Posted: 12/31/2008


The Day The Earth Stood Still


by Dianne Lawrence

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The original 1951 version of the Day the Earth Stood Still, was considered by Arthur C. Clarke and the American Film Institute to be among the top ten best Science Fiction films of all time. It was also selected for preservation in the United States National Film Registry as “culturally, historically, or aesthetically significant”. The fact that I’ve never seen the original may explain my willingness to go out on a limb and refuse to join the chorus of naysayers snipping away at this perfectly enjoyable film.

In the original film there is concern among alien civilizations with our planets nuclear proliferation and how it would potentially affect them. In this re-imagined version, ably directed by Scott Derrickson (The Exorcism of Emily Rose), the issue is the human threat to the life of the planet. Klaatu (Keanu Reeves) is an alien sent as an emissary, along with a fearsome protector robot sidekick, to try to reason with us. He makes the point that humans will destroy the earth then consequently die off themselves. Now if humans were taken out of the equation…at least the planet would survive. Klaatu, willing to discuss the problem first, lands in Central Park in a huge luminescent sphere and like some Divine visitor, emerges from a field of light to greet an array of military trucks, soldiers and appropriate specialists. Among them our heroine, biologist Helen Benson, (Jennifer Connelly) is compelled to move toward the light and reach out to the alien hand emerging from it. Of course before he can say “take me to your leaders” some fool, jittery trigger finger takes him down and he falls into Helen’s arms. Merely wounded, Klaatu is rushed to the Military hospital where Kathy Bates, playing an “I’m in charge here!” Secretary of Defense, demands to know what he intends to do with “our” planet. Klaatu looks at her with a sobering, slightly curious gaze and calmly asks, “Your planet?” Mr. Reeves plays the alien with just the right amount of determined purpose, curiosity and detached alien sensibility. When he looks at you there is a tangible sense of alien presence.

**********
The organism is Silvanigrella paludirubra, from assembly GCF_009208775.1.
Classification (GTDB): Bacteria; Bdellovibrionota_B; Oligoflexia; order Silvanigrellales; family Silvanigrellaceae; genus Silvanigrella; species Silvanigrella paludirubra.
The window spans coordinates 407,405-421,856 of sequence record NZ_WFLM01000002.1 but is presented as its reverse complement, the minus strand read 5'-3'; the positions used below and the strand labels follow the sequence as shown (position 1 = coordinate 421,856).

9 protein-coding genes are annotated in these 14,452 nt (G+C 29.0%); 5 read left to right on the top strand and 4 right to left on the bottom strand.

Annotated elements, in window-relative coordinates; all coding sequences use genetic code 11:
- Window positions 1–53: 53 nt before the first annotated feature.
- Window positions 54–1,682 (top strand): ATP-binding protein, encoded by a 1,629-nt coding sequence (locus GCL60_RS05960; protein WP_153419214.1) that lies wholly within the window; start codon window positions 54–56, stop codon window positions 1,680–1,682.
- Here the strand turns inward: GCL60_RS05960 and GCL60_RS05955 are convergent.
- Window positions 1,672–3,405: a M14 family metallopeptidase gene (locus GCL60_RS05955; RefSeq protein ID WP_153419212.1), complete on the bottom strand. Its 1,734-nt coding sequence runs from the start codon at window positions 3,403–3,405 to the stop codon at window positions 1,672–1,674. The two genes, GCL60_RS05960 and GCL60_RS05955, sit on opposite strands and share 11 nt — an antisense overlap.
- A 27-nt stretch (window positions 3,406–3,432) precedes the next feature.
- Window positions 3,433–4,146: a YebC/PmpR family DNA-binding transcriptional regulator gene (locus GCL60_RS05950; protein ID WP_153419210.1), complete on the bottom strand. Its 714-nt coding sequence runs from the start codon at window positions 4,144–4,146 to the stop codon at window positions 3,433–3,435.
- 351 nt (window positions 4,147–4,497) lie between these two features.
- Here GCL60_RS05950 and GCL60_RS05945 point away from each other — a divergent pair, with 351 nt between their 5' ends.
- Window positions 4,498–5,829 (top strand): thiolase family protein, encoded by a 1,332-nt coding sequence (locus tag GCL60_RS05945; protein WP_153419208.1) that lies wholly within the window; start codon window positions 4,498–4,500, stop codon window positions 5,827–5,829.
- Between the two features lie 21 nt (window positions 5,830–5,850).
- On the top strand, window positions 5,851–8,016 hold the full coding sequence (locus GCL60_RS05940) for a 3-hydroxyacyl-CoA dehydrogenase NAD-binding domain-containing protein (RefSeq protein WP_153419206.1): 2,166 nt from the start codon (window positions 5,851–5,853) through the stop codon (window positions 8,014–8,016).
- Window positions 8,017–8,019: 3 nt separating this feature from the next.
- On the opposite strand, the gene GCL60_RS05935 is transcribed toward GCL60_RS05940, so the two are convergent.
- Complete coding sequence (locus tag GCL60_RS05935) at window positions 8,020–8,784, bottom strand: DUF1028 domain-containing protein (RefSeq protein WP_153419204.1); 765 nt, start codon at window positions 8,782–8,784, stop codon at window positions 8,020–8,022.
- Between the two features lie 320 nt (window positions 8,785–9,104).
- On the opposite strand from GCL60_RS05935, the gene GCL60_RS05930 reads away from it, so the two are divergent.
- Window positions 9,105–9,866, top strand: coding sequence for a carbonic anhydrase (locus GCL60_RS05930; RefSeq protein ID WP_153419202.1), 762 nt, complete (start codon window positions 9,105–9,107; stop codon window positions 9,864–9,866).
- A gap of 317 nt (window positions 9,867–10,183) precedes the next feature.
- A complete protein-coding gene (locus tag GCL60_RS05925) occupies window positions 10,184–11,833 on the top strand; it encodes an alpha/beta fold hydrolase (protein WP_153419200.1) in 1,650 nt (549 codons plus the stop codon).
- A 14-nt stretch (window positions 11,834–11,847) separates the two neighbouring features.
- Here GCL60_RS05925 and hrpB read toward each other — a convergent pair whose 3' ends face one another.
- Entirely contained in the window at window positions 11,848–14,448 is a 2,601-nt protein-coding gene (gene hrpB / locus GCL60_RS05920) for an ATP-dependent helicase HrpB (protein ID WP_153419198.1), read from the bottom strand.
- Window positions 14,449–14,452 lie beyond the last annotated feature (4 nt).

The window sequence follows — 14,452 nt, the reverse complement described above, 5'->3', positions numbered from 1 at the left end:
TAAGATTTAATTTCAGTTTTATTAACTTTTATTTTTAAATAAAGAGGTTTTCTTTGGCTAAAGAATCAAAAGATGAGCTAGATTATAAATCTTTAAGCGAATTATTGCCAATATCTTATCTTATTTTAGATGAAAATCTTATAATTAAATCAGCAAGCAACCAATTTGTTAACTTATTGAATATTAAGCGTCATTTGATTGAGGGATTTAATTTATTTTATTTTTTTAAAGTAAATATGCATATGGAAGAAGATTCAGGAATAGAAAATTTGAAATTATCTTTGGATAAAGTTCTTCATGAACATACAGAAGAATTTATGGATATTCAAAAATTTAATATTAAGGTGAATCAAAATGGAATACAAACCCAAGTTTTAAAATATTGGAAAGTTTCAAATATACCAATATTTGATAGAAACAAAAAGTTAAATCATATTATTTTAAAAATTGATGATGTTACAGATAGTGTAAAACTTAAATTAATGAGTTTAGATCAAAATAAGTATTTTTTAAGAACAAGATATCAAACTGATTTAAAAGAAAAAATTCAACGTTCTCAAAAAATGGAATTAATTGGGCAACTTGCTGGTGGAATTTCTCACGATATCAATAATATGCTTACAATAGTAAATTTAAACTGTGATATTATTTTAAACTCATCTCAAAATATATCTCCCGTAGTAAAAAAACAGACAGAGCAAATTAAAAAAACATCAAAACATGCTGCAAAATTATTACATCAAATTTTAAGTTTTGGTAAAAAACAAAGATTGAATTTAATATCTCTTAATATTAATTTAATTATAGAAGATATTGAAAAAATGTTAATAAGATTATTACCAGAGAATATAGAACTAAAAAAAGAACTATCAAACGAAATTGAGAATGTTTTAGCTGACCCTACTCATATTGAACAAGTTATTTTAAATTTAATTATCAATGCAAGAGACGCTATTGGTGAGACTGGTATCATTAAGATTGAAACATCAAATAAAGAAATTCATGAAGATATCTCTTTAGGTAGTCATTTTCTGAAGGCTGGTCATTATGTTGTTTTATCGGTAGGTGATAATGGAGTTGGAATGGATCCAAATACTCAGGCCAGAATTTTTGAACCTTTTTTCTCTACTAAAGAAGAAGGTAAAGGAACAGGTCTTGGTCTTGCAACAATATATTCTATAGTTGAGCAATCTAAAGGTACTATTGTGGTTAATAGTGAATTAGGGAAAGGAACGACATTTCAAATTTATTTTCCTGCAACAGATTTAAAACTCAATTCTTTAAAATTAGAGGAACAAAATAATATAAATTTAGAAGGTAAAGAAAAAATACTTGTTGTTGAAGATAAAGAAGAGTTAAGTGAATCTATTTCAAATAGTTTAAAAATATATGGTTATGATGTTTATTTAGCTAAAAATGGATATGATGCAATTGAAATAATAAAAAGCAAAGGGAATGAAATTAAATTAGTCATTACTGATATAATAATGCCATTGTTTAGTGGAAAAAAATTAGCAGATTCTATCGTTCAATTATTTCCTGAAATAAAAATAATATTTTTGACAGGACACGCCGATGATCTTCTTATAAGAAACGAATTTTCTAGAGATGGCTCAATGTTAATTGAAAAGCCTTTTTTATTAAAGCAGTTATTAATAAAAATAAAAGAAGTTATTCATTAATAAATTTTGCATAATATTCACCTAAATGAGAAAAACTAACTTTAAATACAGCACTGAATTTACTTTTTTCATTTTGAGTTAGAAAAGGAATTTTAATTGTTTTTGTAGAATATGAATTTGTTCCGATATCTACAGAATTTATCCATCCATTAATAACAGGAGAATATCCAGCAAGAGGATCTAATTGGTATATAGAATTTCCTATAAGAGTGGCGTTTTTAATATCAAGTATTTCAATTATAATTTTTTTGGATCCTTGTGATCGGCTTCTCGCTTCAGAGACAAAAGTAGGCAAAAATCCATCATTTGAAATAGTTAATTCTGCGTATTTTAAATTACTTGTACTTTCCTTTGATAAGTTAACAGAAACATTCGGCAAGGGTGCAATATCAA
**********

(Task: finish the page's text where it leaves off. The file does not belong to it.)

The film follows his journey after he has escaped from the hospital. He discusses business with a fellow alien (James Hong) who has been living among us. Are they worth saving? Klaatu meets with a leading physicist, Professor Barnhardt (John Cleese) who gives Klaatu reason to think twice about carrying out any mission to destroy the human race. Riding shotgun is Helen and her adopted troubled son Jacob (Jaden Smith). Klaatu watches their difficult relationship work through to emotional connection. All of this informs his ultimate decision.

The Matrix it isn’t but it is a decent and engaging campfire tale that explores a question that’s as legitimate now as it was in 1951. If you look at our current relationship with this rare and remarkable one of kind place….we are behaving like a cancer. Cells gone crazy, multiplying out of balance and eating our host to death. We are really troublesome guests. Should we really be allowed to stay? Although I didn’t find myself as moved by the answers as Klaatu seemed to be, this second attempt to bring this relevant question to mass attention, was well worth the effort.

Dianne Lawrence is an artist, writer, and film critic living in Hollywood. You can learn more about her works here.

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